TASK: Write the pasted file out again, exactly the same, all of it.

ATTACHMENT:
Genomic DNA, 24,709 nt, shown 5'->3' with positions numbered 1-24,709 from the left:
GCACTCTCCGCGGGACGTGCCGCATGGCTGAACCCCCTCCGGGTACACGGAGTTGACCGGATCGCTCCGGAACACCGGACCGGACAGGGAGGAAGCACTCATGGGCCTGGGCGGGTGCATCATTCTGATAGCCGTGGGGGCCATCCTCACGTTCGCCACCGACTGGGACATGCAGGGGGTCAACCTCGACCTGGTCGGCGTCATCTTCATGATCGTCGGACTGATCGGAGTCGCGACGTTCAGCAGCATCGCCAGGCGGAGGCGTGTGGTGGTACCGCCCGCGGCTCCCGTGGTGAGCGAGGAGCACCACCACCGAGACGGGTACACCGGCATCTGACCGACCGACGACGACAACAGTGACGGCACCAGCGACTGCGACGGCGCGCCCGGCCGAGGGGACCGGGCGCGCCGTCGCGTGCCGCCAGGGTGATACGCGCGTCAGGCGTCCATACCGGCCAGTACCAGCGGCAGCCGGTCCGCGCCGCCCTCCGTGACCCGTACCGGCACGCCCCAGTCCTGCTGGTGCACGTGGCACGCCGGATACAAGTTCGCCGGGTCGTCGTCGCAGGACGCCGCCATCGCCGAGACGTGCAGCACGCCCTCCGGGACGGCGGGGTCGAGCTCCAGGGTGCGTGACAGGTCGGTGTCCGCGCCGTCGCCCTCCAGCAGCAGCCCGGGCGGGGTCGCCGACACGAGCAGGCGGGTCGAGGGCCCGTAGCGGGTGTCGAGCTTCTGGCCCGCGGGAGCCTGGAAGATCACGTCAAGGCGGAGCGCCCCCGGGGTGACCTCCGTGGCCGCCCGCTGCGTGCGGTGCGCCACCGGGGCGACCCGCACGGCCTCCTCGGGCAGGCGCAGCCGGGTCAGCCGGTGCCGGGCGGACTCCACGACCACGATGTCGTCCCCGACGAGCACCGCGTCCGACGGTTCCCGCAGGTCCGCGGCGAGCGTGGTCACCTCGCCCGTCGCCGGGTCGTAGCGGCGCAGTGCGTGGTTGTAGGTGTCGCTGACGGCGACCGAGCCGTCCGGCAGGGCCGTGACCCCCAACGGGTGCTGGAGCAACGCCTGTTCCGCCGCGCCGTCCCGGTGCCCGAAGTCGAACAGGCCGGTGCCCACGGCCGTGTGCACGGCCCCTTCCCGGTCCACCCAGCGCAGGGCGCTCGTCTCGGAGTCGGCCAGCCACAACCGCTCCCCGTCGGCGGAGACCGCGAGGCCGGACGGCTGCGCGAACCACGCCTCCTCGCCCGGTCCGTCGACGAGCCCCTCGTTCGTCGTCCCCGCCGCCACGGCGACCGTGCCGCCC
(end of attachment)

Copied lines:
Genomic DNA, 24,709 nt, shown 5'->3' with positions numbered 1-24,709 from the left:
GCACTCTCCGCGGGACGTGCCGCATGGCTGAACCCCCTCCGGGTACACGGAGTTGACCGGATCGCTCCGGAACACCGGACCGGACAGGGAGGAAGCACTCATGGGCCTGGGCGGGTGCATCATTCTGATAGCCGTGGGGGCCATCCTCACGTTCGCCACCGACTGGGACATGCAGGGGGTCAACCTCGACCTGGTCGGCGTCATCTTCATGATCGTCGGACTGATCGGAGTCGCGACGTTCAGCAGCATCGCCAGGCGGAGGCGTGTGGTGGTACCGCCCGCGGCTCCCGTGGTGAGCGAGGAGCACCACCACCGAGACGGGTACACCGGCATCTGACCGACCGACGACGACAACAGTGACGGCACCAGCGACTGCGACGGCGCGCCCGGCCGAGGGGACCGGGCGCGCCGTCGCGTGCCGCCAGGGTGATACGCGCGTCAGGCGTCCATACCGGCCAGTACCAGCGGCAGCCGGTCCGCGCCGCCCTCCGTGACCCGTACCGGCACGCCCCAGTCCTGCTGGTGCACGTGGCACGCCGGATACAAGTTCGCCGGGTCGTCGTCGCAGGACGCCGCCATCGCCGAGACGTGCAGCACGCCCTCCGGGACGGCGGGGTCGAGCTCCAGGGTGCGTGACAGGTCGGTGTCCGCGCCGTCGCCCTCCAGCAGCAGCCCGGGCGGGGTCGCCGACACGAGCAGGCGGGTCGAGGGCCCGTAGCGGGTGTCGAGCTTCTGGCCCGCGGGAGCCTGGAAGATCACGTCAAGGCGGAGCGCCCCCGGGGTGACCTCCGTGGCCGCCCGCTGCGTGCGGTGCGCCACCGGGGCGACCCGCACGGCCTCCTCGGGCAGGCGCAGCCGGGTCAGCCGGTGCCGGGCGGACTCCACGACCACGATGTCGTCCCCGACGAGCACCGCGTCCGACGGTTCCCGCAGGTCCGCGGCGAGCGTGGTCACCTCGCCCGTCGCCGGGTCGTAGCGGCGCAGTGCGTGGTTGTAGGTGTCGCTGACGGCGACCGAGCCGTCCGGCAGGGCCGTGACCCCCAACGGGTGCTGGAGCAACGCCTGTTCCGCCGCGCCGTCCCGGTGCCCGAAGTCGAACAGGCCGGTGCCCACGGCCGTGTGCACGGCCCCTTCCCGGTCCACCCAGCGCAGGGCGCTCGTCTCGGAGTCGGCCAGCCACAACCGCTCCCCGTCGGCGGAGACCGCGAGGCCGGACGGCTGCGCGAACCACGCCTCCTCGCCCGGTCCGTCGACGAGCCCCTCGTTCGTCGTCCCCGCCGCCACGGCGACCGTGCCGCCC